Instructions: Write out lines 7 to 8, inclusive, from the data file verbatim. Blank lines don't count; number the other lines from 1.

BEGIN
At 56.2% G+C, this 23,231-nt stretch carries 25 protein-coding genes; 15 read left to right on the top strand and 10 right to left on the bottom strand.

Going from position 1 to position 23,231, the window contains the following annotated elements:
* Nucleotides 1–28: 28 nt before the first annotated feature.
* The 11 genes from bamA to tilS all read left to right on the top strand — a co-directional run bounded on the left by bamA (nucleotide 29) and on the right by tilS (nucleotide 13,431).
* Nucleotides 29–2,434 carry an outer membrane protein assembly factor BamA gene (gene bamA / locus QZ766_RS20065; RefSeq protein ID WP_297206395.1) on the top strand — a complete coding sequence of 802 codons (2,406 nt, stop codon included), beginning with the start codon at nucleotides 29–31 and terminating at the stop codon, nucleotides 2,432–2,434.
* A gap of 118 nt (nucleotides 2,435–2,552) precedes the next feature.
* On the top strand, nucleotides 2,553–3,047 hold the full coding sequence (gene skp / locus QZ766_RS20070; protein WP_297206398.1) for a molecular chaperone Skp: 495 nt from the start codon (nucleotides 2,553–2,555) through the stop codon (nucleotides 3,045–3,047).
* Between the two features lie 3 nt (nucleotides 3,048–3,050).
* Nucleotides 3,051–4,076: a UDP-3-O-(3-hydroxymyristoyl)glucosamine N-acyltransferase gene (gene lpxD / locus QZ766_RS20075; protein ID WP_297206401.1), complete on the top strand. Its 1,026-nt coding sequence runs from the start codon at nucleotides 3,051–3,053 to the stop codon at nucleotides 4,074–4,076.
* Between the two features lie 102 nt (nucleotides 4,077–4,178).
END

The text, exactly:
* On the top strand, nucleotides 2,553–3,047 hold the full coding sequence (gene skp / locus QZ766_RS20070; protein WP_297206398.1) for a molecular chaperone Skp: 495 nt from the start codon (nucleotides 2,553–2,555) through the stop codon (nucleotides 3,045–3,047).
* Between the two features lie 3 nt (nucleotides 3,048–3,050).